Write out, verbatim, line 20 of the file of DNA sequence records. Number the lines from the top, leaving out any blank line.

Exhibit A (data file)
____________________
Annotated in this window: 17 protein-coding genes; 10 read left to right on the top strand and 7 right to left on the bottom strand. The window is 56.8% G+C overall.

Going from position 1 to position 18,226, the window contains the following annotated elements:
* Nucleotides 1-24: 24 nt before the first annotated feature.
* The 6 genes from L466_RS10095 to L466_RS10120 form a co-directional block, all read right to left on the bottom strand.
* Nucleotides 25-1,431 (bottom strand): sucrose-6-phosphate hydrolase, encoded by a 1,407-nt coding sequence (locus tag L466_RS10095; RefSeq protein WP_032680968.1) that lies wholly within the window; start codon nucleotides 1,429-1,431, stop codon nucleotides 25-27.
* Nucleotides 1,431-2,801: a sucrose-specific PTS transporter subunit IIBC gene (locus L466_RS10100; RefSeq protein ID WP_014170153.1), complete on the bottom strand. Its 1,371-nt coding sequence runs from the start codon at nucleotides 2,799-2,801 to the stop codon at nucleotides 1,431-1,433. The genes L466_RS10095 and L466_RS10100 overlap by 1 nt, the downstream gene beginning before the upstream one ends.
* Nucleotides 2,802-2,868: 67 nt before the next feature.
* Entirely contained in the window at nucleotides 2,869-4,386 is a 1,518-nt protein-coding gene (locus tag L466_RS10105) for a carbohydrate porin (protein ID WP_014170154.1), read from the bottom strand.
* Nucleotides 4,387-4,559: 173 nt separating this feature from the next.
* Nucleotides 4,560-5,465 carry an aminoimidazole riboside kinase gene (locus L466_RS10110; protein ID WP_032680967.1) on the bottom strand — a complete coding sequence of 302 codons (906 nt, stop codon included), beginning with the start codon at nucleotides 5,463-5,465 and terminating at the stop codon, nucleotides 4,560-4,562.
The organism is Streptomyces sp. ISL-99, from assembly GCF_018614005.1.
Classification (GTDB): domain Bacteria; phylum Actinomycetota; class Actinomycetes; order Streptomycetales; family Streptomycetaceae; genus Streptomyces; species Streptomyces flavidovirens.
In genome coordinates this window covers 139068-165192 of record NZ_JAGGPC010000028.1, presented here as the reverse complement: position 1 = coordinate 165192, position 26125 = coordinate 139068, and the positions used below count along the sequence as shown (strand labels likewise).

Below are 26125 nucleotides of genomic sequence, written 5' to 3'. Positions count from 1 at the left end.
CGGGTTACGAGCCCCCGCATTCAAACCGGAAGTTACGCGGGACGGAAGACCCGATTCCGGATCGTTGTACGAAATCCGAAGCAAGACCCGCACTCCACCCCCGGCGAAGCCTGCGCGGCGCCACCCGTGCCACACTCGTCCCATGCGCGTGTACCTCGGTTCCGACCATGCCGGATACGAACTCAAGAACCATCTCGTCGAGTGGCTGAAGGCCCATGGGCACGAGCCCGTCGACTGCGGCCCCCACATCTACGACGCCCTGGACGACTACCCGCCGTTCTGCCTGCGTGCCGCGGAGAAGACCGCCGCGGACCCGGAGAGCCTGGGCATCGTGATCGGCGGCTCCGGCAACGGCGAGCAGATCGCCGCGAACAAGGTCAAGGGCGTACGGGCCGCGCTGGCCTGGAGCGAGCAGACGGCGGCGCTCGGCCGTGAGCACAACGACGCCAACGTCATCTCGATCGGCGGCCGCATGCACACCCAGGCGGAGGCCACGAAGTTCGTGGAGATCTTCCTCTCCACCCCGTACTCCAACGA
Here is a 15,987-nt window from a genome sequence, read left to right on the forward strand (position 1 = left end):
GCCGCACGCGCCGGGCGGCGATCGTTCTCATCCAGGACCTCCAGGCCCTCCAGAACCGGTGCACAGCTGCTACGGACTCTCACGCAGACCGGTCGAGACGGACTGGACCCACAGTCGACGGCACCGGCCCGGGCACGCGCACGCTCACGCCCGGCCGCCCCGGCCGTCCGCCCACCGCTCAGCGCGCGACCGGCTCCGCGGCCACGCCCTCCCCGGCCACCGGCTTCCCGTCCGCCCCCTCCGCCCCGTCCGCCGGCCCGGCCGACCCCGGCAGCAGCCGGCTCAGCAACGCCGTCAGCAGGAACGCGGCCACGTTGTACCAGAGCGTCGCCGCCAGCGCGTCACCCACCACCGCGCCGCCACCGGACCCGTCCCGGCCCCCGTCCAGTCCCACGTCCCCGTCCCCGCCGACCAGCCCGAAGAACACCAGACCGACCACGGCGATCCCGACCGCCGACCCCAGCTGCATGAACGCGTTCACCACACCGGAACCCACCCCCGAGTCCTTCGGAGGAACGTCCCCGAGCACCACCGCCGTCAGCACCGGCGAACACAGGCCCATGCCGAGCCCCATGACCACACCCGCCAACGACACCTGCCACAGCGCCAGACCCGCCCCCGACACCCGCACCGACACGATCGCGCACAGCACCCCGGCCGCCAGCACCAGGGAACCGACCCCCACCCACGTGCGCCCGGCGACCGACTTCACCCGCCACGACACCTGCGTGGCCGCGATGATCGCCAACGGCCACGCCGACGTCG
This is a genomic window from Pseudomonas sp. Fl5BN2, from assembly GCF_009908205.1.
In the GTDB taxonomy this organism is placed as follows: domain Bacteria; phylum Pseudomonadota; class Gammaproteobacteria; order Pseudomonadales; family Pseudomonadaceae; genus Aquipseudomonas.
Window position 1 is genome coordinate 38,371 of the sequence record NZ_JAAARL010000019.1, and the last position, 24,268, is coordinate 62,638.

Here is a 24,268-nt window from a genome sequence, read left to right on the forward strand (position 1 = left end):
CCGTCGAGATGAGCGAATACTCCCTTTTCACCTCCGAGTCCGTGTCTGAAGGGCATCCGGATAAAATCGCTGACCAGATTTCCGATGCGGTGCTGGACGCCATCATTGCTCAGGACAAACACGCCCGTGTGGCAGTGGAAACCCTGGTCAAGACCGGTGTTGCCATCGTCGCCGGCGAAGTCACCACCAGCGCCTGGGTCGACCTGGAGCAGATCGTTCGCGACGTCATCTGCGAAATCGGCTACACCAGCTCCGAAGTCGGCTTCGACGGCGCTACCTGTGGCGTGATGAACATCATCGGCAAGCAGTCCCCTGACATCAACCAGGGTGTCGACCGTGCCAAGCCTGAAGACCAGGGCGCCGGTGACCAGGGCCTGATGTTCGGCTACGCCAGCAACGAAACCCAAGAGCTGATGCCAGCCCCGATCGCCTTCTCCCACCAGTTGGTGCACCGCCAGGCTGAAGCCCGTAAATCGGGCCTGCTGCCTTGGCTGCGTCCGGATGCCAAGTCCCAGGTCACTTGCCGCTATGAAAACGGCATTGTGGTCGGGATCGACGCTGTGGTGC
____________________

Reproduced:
Window position 1 is genome coordinate 38,371 of the sequence record NZ_JAAARL010000019.1, and the last position, 24,268, is coordinate 62,638.